Sorry, Colorado. In the next couple of months it may even get colder! In case you’re caught in a white-out, are you and your car prepared?

We still have a couple more months of winter, and for those living in Colorado — especially in the mountain areas — you know what that means. Some of the coldest days of the year may still be ahead. When you venture out you can bundle up, but your vehicle usually bears the brunt of extreme cold, and that can lead to serious issues.

Easy Ways to Avoid Costly Winter Repairs

The Weather Channel is always on top of changing weather patterns and alerts its viewers to local forecasts. The station’s website is also loaded with a lot of good information, including tips on how you can keep your car running properly during the winter months. A few common mistakes drivers tend to make during the coldest season include:

  • Warming your car too long. Yes, warming your car can be costly if not done properly. There’s nothing worse than getting into a freezing car, so a lot of people will idle the car to warm it up. Auto experts say warming the car for a few minutes is fine, but car engines are not meant to idle for long periods. Doing so can cause buildup on the spark plugs, making them less efficient.
  • Continuing to use summer tires during winter months is a common mistake. Summer performance tires have treads that are engineered to provide traction in warm to hot ambient temperatures. They were never intended to be used in freezing temperatures. Even temperatures in the 40s can cause summer tires to perform badly in both handling of the car and braking, which can cause auto accidents.
  • Forgetting to check tire pressure can also cause problems. According to the NHTSA, maintaining proper air pressure is the single most important thing drivers can do to keep their tires road-worthy. Underinflation is the worst enemy for a tire. Experts say that air pressure in a tire typically goes down 1-2 pounds for every 10 degrees of temperature change.
  • Not keeping your gas tank as full as you can. During colder months, a near-empty gas tank can cause problems: Moist air can crystallize or even freeze fuel lines, which makes it harder for a car to start.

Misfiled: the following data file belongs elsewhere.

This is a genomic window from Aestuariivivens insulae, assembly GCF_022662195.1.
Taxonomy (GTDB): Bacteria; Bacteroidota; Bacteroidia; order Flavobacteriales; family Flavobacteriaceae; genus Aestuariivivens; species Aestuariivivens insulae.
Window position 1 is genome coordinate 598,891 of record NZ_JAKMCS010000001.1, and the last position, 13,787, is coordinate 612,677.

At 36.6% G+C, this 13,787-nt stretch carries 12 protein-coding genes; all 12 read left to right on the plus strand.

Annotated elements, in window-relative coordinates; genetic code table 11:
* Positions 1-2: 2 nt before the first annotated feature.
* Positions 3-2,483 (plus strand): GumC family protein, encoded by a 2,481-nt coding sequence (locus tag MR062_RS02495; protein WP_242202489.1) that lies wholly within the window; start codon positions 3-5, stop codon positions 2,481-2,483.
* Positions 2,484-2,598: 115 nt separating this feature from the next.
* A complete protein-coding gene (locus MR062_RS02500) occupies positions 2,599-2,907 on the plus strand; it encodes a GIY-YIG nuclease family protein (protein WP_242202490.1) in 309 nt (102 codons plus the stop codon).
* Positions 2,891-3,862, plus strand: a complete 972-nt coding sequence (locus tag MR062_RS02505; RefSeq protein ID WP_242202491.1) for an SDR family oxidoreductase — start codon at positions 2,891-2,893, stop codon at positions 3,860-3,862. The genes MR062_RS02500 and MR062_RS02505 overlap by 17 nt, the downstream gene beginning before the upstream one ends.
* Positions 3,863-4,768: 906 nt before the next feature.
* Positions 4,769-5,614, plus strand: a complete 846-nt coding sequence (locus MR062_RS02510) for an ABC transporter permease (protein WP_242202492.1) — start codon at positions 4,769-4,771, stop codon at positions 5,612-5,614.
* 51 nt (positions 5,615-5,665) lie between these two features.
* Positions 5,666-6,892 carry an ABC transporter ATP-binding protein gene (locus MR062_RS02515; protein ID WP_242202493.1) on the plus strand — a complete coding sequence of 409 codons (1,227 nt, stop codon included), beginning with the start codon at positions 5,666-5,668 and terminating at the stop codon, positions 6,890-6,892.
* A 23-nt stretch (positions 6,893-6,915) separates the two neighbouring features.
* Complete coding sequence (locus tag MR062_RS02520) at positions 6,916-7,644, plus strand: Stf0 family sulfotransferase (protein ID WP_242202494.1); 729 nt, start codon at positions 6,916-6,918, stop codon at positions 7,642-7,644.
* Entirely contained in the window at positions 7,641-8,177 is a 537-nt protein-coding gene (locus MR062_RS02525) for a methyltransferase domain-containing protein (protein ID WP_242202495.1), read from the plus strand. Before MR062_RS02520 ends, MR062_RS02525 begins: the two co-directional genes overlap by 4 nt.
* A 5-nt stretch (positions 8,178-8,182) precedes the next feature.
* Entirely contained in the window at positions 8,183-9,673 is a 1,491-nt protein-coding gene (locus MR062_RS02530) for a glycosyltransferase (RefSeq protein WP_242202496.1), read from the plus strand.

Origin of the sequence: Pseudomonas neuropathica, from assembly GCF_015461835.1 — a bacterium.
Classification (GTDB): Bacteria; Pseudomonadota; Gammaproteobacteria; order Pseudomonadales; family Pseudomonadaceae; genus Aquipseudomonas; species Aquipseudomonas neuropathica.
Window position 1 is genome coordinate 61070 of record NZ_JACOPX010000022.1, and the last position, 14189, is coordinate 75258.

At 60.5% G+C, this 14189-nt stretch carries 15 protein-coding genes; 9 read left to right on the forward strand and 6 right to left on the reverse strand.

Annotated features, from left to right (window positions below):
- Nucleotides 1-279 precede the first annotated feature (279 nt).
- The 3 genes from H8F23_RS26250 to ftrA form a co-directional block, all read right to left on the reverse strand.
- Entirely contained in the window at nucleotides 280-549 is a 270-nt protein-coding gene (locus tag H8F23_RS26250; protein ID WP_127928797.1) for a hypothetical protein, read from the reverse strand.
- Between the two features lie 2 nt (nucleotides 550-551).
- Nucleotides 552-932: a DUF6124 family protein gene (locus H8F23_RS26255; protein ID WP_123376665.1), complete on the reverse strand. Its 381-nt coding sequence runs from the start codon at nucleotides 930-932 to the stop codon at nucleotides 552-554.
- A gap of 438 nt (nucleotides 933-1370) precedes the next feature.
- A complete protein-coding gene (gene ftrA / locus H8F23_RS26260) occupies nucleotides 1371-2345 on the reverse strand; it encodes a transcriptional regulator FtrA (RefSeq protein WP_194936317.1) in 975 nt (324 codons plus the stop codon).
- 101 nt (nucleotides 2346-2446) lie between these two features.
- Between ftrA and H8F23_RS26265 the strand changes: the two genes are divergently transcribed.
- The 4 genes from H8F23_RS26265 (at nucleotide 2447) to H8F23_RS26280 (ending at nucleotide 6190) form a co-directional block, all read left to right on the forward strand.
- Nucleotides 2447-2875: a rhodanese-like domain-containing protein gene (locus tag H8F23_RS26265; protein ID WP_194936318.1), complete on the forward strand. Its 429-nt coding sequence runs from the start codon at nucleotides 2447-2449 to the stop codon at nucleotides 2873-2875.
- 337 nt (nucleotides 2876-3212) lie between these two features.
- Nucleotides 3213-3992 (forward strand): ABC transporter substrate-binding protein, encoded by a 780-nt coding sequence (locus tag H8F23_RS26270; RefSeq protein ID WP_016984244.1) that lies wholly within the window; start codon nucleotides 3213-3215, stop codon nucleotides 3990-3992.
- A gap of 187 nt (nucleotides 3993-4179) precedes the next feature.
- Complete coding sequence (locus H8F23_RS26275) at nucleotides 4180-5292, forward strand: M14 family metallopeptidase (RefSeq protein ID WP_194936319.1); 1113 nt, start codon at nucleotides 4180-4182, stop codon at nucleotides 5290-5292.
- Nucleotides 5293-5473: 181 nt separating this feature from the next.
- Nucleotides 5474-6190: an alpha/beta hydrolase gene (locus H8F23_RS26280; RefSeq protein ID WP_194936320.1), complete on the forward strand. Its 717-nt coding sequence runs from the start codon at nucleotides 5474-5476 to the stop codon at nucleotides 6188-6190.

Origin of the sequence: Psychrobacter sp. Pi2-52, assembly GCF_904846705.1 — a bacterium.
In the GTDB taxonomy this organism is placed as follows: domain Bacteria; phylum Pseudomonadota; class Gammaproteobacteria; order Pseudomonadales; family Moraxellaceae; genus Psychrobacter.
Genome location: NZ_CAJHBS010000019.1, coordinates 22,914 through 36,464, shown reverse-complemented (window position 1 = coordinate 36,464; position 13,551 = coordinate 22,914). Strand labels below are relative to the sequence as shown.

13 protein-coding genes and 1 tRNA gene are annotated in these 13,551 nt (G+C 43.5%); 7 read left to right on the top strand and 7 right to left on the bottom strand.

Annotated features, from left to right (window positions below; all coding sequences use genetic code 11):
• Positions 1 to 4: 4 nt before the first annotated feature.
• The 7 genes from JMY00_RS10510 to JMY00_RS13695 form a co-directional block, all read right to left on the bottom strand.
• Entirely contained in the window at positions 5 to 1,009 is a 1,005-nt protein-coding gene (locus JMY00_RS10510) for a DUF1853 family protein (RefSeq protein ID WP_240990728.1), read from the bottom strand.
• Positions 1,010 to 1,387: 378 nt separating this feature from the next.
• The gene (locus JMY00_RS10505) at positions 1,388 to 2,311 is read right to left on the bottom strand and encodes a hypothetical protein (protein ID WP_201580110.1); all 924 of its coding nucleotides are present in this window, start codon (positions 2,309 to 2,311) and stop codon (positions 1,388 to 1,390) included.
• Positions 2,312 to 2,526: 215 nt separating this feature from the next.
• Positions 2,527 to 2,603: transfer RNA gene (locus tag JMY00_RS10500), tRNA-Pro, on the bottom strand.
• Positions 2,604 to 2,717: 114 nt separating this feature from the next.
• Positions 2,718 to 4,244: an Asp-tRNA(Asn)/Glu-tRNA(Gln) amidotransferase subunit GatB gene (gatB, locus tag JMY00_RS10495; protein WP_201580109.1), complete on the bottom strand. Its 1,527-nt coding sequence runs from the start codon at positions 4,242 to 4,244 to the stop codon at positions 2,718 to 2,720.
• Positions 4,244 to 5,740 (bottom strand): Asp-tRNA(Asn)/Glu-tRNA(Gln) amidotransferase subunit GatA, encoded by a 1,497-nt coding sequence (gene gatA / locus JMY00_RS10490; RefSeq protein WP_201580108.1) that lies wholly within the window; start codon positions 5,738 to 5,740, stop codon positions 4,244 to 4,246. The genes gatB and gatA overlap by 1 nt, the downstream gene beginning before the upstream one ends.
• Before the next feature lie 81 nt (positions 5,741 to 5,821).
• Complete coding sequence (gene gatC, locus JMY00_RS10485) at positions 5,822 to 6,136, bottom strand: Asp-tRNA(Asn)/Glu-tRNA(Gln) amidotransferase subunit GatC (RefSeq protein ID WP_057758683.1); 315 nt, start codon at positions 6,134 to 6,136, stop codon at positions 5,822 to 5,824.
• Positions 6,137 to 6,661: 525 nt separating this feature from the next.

• Not keeping your battery fully charged. Another way to keep a fuel line from freezing is keeping your battery fully charged. An easy way to charge a battery is to drive the vehicle for longer periods of time and try to avoid a lot of short, start-and-stop trips.
  • And finally, never pour warm or hot water on a windshield to de-ice it! The temperature difference between the water and the ice on your windshield is just too great, and that can cause the windshield to crack, especially if you already have a ding in the windshield.

Winter-Proofing Yourself and Your Passengers

We’ve all seen news reports of motorists stranded in the snow. Because you never know when driving conditions could change for the worse, it’s crucial to be prepared during the winter months, no matter how experienced a driver you are.

According to the Occupational Safety Health Administration (OSHA), cold temperatures can have a dramatic impact on the body, and may lead to serious health problems, such as tissue damage, or in extreme cases, death.

The travel center on Colorado’s Department of Transportation website gives motorists a good list of items that should be in your vehicle during the winter month. They include:

  • A survival blanket or sleeping bag
  • Chemical hand warmers
  • An extra set of clothes, including coat, hat, mittens, boots, etc.
  • A gallon jug of water and nonperishable food
  • A first-aid kit and essential medications

In some counties, state troopers are handing out “Comfort and Assist Bags” as a reminder that you can’t be too prepared when heading out during winter months — especially if you are driving where there is not much traffic. If anything should happen and you need to wait for help, having the right supplies is essential for your safety.

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